I think he took great care
To place his tools and close his shop and leave no shavings there.
He urged the donkey forward then, with Mary on its back,
And carried bread and goat cheese in a little linen sack.
I think there at the busy inn that he was meek and mild
And awed to be the guardian of Mary’s sacred child.
Perhaps all through the chilly hours he smoothed the swaddling bands,
And Jesus felt the quiet strength of Joseph’s gentle hands.
And close beside the manger bed, he dimmed the lantern’s light
And held the little Jesus close upon that holy night.

Children's Songbook, Church of Jesus Christ of Latter-day Saints 1989 p.38
Word by Marilyn Curtis White

Wednesday, December 21, 2016

Reflections on Christmas: Mary

Depiction of a Nazareth of home in a recreated Nazareth Village

"...the angel Gabriel was sent from God unto a city of Galilee, named Nazareth.

To a virgin espoused to a man named Joseph, of the house of David; and the virgin's name was Mary...

And the angel said unto her, Fear not, mary: for thou has found favour with God.

And, behold, thou shalt conceive in they womb, and bring forth a son, and shalt call his name JESUS."  (Luke 1:26-31)

What kind of woman would God choose to be the mother of his son? Nephi calls her a virgin most beautiful and fair.   Alma calls her a precious and chosen vessel of the Lord.  

Historians tell us that Mary was very young when she was told of her sacred mission, perhaps as young as 13, and probably not older than 16.  Can you imagine the thoughts that must have 
filled her young mind?  

It would be she who would prepare Jesus for his triumphant mission.  Her baby would be the son of God! This was neither the first nor last time that the Lord would choose someone very young for his most important work.  David was just a boy when he was annointed King of Israel.  The Savior would come through his blood line.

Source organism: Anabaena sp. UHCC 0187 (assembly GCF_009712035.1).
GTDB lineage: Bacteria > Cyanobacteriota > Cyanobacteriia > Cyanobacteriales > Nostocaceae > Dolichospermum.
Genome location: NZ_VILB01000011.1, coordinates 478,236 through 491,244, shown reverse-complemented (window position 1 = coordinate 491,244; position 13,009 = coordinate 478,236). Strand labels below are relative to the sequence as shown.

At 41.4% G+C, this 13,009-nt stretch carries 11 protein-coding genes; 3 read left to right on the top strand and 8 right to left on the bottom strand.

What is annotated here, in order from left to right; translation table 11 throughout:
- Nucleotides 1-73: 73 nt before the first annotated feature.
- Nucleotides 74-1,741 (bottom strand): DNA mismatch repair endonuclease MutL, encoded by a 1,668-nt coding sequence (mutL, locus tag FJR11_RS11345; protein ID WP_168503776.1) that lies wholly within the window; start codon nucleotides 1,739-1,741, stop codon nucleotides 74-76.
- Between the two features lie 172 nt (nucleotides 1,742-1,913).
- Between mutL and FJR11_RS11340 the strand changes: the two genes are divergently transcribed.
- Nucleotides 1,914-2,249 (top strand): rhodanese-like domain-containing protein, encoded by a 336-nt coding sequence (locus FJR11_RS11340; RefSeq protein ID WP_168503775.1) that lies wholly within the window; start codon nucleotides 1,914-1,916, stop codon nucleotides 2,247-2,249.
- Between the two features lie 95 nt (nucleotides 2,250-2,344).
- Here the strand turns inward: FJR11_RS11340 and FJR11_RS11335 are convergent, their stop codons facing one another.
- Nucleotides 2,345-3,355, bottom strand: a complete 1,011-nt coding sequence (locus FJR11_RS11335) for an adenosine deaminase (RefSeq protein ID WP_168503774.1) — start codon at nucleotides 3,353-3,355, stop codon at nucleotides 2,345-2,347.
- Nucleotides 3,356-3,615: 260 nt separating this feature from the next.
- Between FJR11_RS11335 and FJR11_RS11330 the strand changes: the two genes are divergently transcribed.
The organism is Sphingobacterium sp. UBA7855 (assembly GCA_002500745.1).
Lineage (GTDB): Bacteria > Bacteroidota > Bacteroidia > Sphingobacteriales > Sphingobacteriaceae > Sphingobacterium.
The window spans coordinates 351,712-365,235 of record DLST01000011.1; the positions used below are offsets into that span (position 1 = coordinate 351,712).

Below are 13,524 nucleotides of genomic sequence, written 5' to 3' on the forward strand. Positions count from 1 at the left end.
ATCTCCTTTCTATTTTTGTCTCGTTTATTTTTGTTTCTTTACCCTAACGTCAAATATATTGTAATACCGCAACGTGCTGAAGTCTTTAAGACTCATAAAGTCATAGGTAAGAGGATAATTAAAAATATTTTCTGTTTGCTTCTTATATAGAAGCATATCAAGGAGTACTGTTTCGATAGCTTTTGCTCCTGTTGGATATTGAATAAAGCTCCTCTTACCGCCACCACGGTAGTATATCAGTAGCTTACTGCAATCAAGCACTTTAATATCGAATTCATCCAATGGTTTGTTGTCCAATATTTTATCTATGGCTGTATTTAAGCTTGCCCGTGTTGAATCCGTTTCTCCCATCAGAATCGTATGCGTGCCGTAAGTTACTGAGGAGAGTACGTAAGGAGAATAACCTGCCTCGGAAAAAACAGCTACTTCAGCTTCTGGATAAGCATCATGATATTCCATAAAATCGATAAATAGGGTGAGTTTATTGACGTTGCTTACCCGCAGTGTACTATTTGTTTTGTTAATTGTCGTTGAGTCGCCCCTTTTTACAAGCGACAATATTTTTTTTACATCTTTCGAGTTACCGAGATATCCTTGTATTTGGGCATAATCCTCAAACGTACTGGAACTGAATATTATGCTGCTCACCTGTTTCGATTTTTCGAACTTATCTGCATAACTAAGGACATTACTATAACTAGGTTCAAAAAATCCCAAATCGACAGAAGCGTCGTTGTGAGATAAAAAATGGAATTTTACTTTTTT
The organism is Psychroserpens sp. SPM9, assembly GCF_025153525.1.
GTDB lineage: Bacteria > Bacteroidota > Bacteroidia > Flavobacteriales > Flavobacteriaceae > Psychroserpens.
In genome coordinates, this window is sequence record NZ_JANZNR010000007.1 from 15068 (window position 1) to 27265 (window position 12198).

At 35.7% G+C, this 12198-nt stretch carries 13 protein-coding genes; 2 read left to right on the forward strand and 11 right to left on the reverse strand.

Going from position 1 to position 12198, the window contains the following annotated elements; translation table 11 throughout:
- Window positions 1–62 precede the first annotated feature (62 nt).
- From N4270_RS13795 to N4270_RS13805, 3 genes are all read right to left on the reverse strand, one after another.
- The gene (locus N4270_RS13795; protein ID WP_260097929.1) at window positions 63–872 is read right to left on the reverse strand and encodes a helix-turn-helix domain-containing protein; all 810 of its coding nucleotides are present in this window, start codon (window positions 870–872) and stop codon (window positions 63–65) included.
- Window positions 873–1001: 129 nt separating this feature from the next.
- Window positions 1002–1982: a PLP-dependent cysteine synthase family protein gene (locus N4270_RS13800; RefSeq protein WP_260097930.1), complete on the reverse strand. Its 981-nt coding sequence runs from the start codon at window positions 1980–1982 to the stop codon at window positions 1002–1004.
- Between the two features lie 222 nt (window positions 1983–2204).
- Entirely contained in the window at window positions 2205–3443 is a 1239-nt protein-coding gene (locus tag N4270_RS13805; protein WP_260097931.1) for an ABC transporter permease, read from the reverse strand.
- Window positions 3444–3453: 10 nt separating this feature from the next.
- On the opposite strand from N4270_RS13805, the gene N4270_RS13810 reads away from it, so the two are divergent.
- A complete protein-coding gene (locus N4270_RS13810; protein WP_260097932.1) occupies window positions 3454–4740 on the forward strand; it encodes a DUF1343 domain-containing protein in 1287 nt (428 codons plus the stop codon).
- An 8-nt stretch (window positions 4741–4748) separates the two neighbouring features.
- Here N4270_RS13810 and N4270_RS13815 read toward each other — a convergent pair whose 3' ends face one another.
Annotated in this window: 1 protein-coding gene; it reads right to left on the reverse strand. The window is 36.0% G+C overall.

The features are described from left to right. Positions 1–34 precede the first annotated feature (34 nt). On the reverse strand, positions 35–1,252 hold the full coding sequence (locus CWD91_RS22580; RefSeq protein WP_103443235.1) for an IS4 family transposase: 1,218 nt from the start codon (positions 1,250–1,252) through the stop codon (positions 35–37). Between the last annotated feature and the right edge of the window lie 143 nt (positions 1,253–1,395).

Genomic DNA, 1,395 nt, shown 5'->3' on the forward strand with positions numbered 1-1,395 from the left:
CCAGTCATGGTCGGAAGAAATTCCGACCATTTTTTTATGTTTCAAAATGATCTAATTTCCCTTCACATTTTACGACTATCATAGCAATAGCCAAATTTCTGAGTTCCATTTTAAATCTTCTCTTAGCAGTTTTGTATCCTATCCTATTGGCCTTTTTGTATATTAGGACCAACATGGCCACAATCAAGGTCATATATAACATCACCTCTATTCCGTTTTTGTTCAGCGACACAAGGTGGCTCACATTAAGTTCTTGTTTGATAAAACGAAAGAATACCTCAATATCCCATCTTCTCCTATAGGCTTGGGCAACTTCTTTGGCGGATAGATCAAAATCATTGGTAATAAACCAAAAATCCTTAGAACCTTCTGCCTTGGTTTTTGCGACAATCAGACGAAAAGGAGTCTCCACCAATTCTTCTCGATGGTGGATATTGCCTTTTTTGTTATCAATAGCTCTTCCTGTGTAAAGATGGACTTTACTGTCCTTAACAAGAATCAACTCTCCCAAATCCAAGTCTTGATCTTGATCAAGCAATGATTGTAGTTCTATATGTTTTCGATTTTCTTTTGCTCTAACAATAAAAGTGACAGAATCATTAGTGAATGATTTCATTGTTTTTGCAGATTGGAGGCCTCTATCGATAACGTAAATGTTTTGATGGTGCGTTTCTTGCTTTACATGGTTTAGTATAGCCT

I love Liz Lemon Swindle's younger Mary.
Mormon was just 10 when he was entrusted with the plates, and 16 when he took charge of the Nephite armies.  Joseph Smith was 14 when he saw the father and the son, and began his mission to restore the Gospel of Jesus Christ to the earth.  We begin to see that you are never too young to be of great service to the Lord.

We love the words that Mary spoke as she accepted her sacred calling. "Behold the handmaiden of the Lord.  Be it unto me according to thy word."  If only we could be so obedient to the will of the Lord.

The name, Mary, means bitter...perhaps a reminder that a sword would one day pierce her heart. 

Tuesday, December 20, 2016

Reflections on Christmas: Wise Men Still Seek Him

In my nativity set, I have camels, presumably to carry the wise men to Bethehem. We occasionally saw camels in Israel, but it was in Jordan that I had the chance to ride a camel.  It was great fun and I have new respect for the Wise Men.

We did not hear about Wise Men  while in Bethlehem though the scriptures testify that they visited the baby Jesus.  The wise men did not really kneel at the manger as we often imagine.  They came much later, perhaps as much as two years later.  We know this because Herod on learning that he had been tricked by the wise men ordered the death of all babies two years and younger.

Even though we know this, we celebrate the coming of the Wise Men when we celebrate Christmas.  We display them in our nativity sets and we include them in our singing of carols and in our  Christmas pageants 

The wise men, or Magi, came from afar, and unlike the  common, humble shepherds were men of wealth, influence, and power,  perhaps even kings.  And so we see that the Savior did not come to just one nation or class of people.

The Savior’s mission was to all people, rich and poor, learned and ignorant, humble and influential, Jew and gentile.   All men, no matter what their race or station can come to the Savior and become whole.  We are reminded that when he comes again every knee will bow and every tongue confess that Jesus is the Christ.

We feel a sense of wonder as we imagine the Wise Men opening their treasures for the small Jesus.  Their gifts were so well chosen.   Gold, a gift reserved for royalty, a gift representing a crown, a gift befitting a king. Frankincense, a type of incense used by the priests in the temple.  This was given as a symbol of his priesthood, his divine power, his Priestly nature.  Frankincense was used in the temple for sacrificial offerings, and was given to the baby Jesus... Jesus, who would one day teach us much about sacrifice...Jesus, who had come to sacrifice himself for us, that we might live again.  The third gift, myrhh, was a type of perfume used for burial, a gentle reminder that Jesus would one day die for us.